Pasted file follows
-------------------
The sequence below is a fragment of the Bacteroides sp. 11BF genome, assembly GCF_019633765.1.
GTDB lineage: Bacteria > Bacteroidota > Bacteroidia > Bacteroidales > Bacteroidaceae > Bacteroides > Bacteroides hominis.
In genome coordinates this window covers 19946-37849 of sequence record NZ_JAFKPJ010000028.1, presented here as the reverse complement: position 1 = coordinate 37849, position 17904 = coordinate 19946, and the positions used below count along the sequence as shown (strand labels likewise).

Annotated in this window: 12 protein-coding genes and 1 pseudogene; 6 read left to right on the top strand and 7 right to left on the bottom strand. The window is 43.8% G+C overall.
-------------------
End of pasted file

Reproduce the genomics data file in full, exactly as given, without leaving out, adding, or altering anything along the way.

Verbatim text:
The sequence below is a fragment of the Bacteroides sp. 11BF genome, assembly GCF_019633765.1.
GTDB lineage: Bacteria > Bacteroidota > Bacteroidia > Bacteroidales > Bacteroidaceae > Bacteroides > Bacteroides hominis.
In genome coordinates this window covers 19946-37849 of sequence record NZ_JAFKPJ010000028.1, presented here as the reverse complement: position 1 = coordinate 37849, position 17904 = coordinate 19946, and the positions used below count along the sequence as shown (strand labels likewise).

Annotated in this window: 12 protein-coding genes and 1 pseudogene; 6 read left to right on the top strand and 7 right to left on the bottom strand. The window is 43.8% G+C overall.